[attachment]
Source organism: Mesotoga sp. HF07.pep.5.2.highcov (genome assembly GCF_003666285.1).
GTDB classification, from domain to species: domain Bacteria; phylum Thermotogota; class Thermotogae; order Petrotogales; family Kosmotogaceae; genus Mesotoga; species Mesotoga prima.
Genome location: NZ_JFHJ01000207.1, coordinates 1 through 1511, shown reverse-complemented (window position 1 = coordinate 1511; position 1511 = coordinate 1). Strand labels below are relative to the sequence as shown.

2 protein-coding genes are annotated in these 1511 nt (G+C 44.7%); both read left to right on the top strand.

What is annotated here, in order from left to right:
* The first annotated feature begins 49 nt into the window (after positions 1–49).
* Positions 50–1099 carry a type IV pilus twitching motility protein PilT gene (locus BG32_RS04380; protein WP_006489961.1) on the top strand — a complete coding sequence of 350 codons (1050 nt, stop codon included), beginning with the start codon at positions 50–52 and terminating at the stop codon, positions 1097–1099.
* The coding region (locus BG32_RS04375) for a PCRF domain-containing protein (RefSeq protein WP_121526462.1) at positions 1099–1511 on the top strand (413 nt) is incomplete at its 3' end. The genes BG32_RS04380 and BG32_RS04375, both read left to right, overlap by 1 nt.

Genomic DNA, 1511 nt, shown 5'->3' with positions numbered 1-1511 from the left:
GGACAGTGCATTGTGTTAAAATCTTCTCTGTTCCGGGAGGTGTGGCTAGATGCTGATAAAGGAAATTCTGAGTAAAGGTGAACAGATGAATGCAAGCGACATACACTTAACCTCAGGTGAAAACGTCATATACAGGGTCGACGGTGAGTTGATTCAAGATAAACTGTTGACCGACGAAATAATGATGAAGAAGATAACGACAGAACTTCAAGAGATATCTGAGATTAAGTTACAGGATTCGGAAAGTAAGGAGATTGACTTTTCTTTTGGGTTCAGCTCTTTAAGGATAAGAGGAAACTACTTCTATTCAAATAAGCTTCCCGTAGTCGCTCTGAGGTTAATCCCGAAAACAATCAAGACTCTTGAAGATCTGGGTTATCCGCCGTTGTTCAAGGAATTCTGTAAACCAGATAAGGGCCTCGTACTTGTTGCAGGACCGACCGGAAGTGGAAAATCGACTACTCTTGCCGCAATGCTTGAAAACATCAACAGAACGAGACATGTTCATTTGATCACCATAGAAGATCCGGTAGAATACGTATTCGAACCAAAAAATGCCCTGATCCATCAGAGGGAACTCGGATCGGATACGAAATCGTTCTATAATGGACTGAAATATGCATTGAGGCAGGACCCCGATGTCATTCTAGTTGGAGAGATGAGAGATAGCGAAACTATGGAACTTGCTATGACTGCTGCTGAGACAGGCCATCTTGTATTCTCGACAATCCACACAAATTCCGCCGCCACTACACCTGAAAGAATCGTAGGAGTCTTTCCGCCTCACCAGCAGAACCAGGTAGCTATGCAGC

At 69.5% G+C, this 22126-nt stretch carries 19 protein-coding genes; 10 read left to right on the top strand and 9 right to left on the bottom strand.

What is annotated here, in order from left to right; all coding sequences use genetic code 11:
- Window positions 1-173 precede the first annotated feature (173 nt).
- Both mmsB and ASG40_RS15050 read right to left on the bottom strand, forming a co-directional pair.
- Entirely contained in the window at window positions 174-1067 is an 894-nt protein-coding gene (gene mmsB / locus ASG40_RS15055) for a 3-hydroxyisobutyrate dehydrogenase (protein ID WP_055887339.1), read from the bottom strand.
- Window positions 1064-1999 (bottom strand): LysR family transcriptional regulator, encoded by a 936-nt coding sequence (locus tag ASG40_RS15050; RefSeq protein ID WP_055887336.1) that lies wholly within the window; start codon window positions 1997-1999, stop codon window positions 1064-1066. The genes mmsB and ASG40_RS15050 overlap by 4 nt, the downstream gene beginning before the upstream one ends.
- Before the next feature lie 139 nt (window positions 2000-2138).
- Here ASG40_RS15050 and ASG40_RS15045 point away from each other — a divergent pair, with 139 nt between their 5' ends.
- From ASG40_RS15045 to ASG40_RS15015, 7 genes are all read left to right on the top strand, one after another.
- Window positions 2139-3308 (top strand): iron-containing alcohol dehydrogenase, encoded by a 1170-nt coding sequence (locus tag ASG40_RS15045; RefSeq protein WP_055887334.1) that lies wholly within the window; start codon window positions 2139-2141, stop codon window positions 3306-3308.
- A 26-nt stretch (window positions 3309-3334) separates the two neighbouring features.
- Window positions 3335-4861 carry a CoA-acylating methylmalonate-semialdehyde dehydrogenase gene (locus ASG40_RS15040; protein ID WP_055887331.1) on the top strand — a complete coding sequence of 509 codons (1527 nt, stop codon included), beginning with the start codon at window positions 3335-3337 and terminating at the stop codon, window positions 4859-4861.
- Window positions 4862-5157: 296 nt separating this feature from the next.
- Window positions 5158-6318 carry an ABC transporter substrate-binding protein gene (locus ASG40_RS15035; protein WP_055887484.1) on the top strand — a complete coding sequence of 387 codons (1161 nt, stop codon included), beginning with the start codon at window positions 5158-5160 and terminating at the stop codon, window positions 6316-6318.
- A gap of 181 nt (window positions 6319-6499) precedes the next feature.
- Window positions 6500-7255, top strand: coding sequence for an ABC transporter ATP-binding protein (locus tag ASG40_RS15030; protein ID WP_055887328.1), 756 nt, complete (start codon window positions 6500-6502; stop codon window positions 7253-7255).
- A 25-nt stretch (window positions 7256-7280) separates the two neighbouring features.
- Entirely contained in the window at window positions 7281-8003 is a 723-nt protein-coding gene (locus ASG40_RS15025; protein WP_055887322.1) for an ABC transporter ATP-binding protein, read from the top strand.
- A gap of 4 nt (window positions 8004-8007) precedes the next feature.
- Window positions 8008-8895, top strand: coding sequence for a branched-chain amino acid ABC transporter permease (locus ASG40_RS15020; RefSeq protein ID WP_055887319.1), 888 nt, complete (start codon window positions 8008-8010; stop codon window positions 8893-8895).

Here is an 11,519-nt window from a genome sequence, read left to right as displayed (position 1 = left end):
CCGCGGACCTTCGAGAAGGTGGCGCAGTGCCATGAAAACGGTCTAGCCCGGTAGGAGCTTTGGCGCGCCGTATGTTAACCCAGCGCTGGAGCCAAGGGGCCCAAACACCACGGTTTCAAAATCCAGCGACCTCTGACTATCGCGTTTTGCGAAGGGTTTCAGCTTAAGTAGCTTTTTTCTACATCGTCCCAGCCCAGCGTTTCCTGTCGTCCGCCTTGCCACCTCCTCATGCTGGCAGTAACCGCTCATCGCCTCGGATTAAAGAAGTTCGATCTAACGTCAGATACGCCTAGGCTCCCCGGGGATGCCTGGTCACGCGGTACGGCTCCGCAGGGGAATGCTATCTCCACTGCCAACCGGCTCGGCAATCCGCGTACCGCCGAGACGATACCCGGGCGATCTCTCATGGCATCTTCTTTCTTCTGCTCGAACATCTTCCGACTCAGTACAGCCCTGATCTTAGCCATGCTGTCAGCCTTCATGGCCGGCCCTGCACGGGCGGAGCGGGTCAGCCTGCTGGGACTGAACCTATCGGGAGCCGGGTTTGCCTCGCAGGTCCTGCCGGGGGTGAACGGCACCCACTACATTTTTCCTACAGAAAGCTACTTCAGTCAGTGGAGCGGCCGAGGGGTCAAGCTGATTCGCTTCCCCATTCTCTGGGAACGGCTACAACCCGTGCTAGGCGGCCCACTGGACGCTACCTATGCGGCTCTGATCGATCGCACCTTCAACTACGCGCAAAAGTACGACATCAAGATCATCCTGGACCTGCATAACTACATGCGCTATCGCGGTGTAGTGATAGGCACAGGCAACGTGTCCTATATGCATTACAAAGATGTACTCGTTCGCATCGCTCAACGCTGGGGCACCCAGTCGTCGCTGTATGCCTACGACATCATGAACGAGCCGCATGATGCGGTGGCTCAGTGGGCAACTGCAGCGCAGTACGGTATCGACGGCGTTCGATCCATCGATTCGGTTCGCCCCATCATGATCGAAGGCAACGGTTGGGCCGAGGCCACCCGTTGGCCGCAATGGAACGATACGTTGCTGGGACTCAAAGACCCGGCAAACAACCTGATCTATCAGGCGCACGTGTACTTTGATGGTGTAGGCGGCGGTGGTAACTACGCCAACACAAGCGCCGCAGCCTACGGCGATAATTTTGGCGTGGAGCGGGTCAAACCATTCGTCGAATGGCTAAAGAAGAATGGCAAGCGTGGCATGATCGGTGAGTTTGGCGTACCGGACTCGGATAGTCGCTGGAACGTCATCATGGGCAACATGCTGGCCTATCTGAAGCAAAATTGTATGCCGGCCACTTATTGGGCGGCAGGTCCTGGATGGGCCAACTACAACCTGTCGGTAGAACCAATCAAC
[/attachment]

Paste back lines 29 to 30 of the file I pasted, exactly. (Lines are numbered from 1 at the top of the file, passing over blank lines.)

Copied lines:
- A gap of 4 nt (window positions 8004-8007) precedes the next feature.
- Window positions 8008-8895, top strand: coding sequence for a branched-chain amino acid ABC transporter permease (locus ASG40_RS15020; RefSeq protein ID WP_055887319.1), 888 nt, complete (start codon window positions 8008-8010; stop codon window positions 8893-8895).